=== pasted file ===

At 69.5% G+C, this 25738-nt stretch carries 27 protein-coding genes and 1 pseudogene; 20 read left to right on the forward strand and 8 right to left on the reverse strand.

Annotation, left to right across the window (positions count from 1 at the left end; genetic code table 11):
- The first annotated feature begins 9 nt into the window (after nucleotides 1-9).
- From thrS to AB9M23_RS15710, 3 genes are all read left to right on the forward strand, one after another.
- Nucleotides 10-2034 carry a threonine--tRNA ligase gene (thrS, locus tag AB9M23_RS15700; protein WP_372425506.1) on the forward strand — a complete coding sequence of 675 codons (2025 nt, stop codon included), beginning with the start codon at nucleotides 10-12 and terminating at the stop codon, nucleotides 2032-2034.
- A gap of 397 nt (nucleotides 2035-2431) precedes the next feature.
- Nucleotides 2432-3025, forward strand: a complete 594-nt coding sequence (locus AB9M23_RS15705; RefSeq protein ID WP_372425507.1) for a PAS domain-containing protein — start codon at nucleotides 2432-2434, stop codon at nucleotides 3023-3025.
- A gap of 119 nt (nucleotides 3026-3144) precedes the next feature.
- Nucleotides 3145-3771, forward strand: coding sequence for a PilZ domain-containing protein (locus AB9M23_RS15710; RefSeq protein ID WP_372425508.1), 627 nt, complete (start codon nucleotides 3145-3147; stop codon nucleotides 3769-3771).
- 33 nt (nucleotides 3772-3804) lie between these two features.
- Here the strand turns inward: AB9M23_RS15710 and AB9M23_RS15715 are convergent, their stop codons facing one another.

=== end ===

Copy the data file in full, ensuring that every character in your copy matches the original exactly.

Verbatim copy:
At 69.5% G+C, this 25738-nt stretch carries 27 protein-coding genes and 1 pseudogene; 20 read left to right on the forward strand and 8 right to left on the reverse strand.

Annotation, left to right across the window (positions count from 1 at the left end; genetic code table 11):
- The first annotated feature begins 9 nt into the window (after nucleotides 1-9).
- From thrS to AB9M23_RS15710, 3 genes are all read left to right on the forward strand, one after another.
- Nucleotides 10-2034 carry a threonine--tRNA ligase gene (thrS, locus tag AB9M23_RS15700; protein WP_372425506.1) on the forward strand — a complete coding sequence of 675 codons (2025 nt, stop codon included), beginning with the start codon at nucleotides 10-12 and terminating at the stop codon, nucleotides 2032-2034.
- A gap of 397 nt (nucleotides 2035-2431) precedes the next feature.
- Nucleotides 2432-3025, forward strand: a complete 594-nt coding sequence (locus AB9M23_RS15705; RefSeq protein ID WP_372425507.1) for a PAS domain-containing protein — start codon at nucleotides 2432-2434, stop codon at nucleotides 3023-3025.
- A gap of 119 nt (nucleotides 3026-3144) precedes the next feature.
- Nucleotides 3145-3771, forward strand: coding sequence for a PilZ domain-containing protein (locus AB9M23_RS15710; RefSeq protein ID WP_372425508.1), 627 nt, complete (start codon nucleotides 3145-3147; stop codon nucleotides 3769-3771).
- 33 nt (nucleotides 3772-3804) lie between these two features.
- Here the strand turns inward: AB9M23_RS15710 and AB9M23_RS15715 are convergent, their stop codons facing one another.